At first light we spotted a large-bodied buck with some does skylined on the top of a ridge. They were only about 300 yards away. Based on body size I thought this might be the buck for me. As it got lighter we were able to look at the buck more and decided he was maybe a 102-103 size buck. But he sure was impressive. We left to go check a drainage where Javier knew the 110 liked to spend his time. On the way there we saw several more bucks chasing does, but none was what I was looking for. We spent the next hour or so searching for the buck but not locating him. So Javier decided it was best if we go try another spot. It was late morning and getting hot. He wanted to go glass an area around a spring that had some shade. So we drove over and started the short hike to the glassing spot. We were side-hilling toward a ridge and when we got to the ridge Javier looked uphill and saw a buck. I couldn’t see him from where I was but Javier motioned for me to get down, which I did. As I crouched there I leaned a little around a bush by me and looked up and saw a very large buck facing us. I could see massive, dark beams and a big body. I couldn’t see anything for tines, but Javier saw the buck turn his head and he thought the tines were 9 inches long. So he whispered to shoot if I could. I chambered a round and when I looked up to shoot the buck was gone! I never even saw it disappear. Javier said it bounded up and over the hill. So we pursued him, but it was very thick on the other side of that hill. After not seeing him, we decided to try calling. No buck showed up. We moved around trying to get different angles on the area but we saw nothing but some does lower down. Javier was pretty upset we hadn’t seen the buck just a few minutes sooner. He figures the buck was over 115, maybe 119. And it was only about 50-80 yards away!! Here it was the last day of my hunt. It’s now getting hot and near mid-day and I just missed a great opportunity at a great buck! That hurt! One second more and he would have been mine….
We decided to go back to the original plan of glassing that spring. After 30 minutes, we saw nothing and were about to give up. Then Javier checked one more time and saw a great buck! The buck was chasing off other bucks and following a doe. The moment I saw the buck I knew I wanted him! I ranged him at just over 400 yards. But never having taken a shot that long, I wanted to close the distance. I told Javier that I wanted a 300 yard shot or less. So we moved downslope and closed the distance to about 300 yards. The buck was still chasing other bucks and guarding the doe. It looked like a nice spot for them to spend the next several hours so I wasn’t real concerned they were leaving anytime soon. Javier took off his jacket and put it on branch on an oak tree. There were several branches hanging in the way so we had to make noise breaking those off. Luckily nothing spooked and I got all set and ready for the shot. I had the crosshairs on him and was thinking of pulling the trigger when he decided to bed down! Now all I could see was the tips of his antlers! Well, we waited there watching and watching and watching. Several more does and bucks were moving around in the area, but the big buck stayed bedded. After an hour or more of waiting I started to let my guard down and I was sitting talking to Javier under the oak tree. I just happened to look up and saw a big deer moving in the open. I jumped up, got on the gun and saw it was the big buck. I prepared for the shot while Javier filmed the buck. The buck was slowly sauntering toward a doe. As he got closer to her he quartered away and then stopped. I took the shot and saw him jump up a little and take off running. I followed him and took a shot at him while he was running but that missed by quite a bit. I saw him run into some bushes that I had previously ranged as being at 200 yards. So I knew if he came out I would have a great shot at him. We watched and searched for him but nothing came out. Had I hit him? He never appeared to stumble when he went in the bushes. Had he changed directions and moved out without seeing him? Or was the tall grass just hiding him? As we watched the area we talked about my shot and Javier saw the buck jump up as well. The movement of the buck was the same as I had seen on other deer I hit very well in the lung/heart area. Javier thought it looked like a good shot into the ribs based on how the buck reacted. But neither of us saw any blood or any sign the buck was wounded when it was running. Where we were we had a perfect vantage point to see the buck if it came out of the patch of brush. If we went over to his side of the drainage we wouldn’t be able to see anything until we were right at the area he was last seen. We decided we would wait at least an hour before going across to find him.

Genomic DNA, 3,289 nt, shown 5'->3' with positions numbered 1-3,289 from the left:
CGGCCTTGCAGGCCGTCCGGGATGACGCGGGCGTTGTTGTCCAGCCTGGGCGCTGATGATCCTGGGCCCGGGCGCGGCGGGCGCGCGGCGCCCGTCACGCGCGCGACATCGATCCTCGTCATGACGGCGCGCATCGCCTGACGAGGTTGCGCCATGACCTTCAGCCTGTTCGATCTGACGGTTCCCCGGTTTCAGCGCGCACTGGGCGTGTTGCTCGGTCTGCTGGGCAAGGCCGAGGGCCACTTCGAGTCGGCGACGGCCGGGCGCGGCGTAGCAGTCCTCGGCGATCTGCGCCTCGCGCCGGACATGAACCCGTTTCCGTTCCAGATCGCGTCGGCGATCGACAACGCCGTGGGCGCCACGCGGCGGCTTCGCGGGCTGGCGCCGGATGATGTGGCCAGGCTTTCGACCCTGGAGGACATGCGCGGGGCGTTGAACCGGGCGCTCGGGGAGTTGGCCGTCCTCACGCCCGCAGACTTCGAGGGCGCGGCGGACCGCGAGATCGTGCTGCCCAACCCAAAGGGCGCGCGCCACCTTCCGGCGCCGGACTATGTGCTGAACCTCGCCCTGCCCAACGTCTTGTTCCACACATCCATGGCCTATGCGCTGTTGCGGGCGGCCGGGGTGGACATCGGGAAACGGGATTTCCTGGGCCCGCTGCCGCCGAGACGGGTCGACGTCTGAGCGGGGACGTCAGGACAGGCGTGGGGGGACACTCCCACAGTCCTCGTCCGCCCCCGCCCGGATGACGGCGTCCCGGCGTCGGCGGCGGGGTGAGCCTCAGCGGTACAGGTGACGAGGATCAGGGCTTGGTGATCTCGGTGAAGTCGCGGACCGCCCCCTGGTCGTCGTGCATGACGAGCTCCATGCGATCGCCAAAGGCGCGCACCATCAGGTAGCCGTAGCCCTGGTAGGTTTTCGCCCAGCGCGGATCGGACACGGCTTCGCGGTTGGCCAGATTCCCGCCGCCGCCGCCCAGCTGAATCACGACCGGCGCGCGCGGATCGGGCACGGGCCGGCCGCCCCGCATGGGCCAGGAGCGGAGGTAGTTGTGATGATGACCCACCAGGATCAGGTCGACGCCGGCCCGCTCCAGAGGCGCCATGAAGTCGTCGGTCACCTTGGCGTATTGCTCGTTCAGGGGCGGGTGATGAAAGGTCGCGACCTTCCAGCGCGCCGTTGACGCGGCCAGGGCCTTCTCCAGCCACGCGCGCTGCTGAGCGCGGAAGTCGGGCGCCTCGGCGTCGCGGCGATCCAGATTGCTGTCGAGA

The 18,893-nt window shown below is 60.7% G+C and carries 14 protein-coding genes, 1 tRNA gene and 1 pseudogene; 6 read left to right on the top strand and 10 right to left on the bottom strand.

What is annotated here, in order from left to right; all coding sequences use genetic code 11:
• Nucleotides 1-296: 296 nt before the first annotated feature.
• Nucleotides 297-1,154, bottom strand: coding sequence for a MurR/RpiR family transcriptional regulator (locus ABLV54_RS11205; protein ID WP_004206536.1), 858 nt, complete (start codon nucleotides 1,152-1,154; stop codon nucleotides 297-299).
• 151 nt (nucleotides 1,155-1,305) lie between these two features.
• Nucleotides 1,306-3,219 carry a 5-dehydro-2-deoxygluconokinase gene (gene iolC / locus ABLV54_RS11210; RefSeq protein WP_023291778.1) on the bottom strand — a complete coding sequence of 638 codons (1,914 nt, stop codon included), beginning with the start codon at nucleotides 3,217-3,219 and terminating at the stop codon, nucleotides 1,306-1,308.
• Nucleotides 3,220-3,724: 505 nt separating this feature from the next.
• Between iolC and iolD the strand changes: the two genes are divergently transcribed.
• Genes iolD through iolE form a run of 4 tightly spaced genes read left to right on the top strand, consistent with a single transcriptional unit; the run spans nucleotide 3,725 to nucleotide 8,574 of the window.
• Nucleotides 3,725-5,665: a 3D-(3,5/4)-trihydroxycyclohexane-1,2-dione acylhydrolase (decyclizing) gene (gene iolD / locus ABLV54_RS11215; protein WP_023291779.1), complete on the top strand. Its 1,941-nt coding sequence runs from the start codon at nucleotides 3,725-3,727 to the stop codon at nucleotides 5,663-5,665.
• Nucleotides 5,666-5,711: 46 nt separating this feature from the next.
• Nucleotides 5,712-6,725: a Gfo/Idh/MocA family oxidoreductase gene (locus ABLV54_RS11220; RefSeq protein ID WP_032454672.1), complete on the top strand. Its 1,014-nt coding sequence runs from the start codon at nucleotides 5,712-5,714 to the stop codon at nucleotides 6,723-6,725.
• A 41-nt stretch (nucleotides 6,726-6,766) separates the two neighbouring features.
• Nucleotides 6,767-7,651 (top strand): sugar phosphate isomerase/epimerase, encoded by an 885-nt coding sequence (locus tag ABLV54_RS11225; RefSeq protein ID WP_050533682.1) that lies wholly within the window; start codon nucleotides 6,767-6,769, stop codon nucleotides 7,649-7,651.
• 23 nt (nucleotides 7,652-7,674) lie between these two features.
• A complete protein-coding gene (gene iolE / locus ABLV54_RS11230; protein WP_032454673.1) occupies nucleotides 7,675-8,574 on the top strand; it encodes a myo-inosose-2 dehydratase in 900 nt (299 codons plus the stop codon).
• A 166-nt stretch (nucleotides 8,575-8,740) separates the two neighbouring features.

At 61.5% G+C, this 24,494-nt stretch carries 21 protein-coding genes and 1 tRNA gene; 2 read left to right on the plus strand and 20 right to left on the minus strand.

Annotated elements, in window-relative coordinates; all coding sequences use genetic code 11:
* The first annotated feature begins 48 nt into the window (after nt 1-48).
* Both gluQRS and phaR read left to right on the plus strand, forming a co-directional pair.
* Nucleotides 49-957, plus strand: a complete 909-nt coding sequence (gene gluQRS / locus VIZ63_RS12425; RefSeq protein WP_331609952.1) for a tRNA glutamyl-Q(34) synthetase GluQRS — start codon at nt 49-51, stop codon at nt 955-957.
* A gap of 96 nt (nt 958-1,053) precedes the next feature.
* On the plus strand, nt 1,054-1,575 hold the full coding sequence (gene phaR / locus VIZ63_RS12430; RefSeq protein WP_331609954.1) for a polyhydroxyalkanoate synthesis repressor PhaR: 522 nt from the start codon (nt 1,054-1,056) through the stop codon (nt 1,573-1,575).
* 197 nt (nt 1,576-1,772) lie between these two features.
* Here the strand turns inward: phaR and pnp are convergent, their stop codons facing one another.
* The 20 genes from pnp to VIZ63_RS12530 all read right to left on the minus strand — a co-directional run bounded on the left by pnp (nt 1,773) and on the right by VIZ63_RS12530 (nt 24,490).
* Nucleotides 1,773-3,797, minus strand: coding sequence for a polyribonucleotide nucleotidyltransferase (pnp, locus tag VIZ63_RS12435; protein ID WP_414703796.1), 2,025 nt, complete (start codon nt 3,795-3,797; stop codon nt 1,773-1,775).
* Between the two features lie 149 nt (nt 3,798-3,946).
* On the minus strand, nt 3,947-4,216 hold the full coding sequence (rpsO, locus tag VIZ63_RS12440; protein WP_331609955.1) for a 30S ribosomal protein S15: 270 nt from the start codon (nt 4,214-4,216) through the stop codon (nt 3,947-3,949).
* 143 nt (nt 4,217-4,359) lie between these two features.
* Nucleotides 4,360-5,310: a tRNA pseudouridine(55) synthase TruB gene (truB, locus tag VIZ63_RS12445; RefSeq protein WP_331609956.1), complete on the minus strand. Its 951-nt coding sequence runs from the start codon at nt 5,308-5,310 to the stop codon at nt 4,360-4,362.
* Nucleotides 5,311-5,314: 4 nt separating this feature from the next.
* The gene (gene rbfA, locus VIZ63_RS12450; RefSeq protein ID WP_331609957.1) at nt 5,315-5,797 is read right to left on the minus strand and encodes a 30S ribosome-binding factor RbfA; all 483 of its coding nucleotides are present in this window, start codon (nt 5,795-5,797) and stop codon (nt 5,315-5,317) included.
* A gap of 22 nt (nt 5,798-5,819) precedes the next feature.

About a half hour later, as we watched for the buck to come out, several more deer went by and at least two 95 inchers were being run off by something lower in the drainage. So I was worried I missed and my big buck was running them off. We couldn’t see who was pushing the bigger bucks out. Javier got on the radio and asked for one of the ranch workers to come meet us. So Jorge came out and Javier explained where he wanted him to walk to try and find the buck or push him out if he was hiding. As all the deer started busting out of the drainage we looked them over and none of them was the big buck! Jorge then moved around in the area where we had last seen the big buck and found him lying there quite dead. I was elated! The emotion was just overwhelming. I have a huge fear of wounding and losing animals, and I had waited over an hour wondering if I really got him or not. But that buck must have been dead within 5 mins of the shot. I rough scored the buck at 110 7/8. In the video you can see the buck bed down right about the moment I was going to shoot him. Then after waiting a long time we saw him get up again.
Here are some views of the buck.
As we were returning the to ranch we heard that my friend Martin had been successful at finding that same big buck and taking him with a rifle owned by the camp cook. He shot him at about 400 yards. It’s a great buck, but we all were somehow deceived by this buck since he ended up scoring about 100 inches if he wasn’t so broken up. That buck had a huge body and seemed to dwarf all the other deer around him. He definitely was a macho buck!
Here are some other photos from the trip.
In the field the guide used a flexible, thin strip of bark to measure the antlers. He used the strip on the rack and then placed the strip against the ruler on a multi-tool to get the measurement. Pretty slick way to do it.
Some pics of one of the bedrooms and kitchen (which was remodeled a year ago) at the ranch.
Here are the measurements I took on my buck (Feb 16, 2006)
|main beam||18 4/8||18 1/8||0 3/8|
|1st tine||3 6/8||3 1/8||0 5/8|
|2nd tine||7 6/8||8 1/8||0 3/8|
|3rd tine||6 3/8||5 6/8||0 5/8|
|1st circum.||4 1/8||4 0/8||0 1/8|
|2nd circum.||3 4/8||3 4/8||0 0/8|
|3rd circum.||3 2/8||3 2/8||0 2/8|
|4th circum.||2 4/8||2 2/8||0 2/5|
|totals||49 6/8||48 1/8||2 3/8|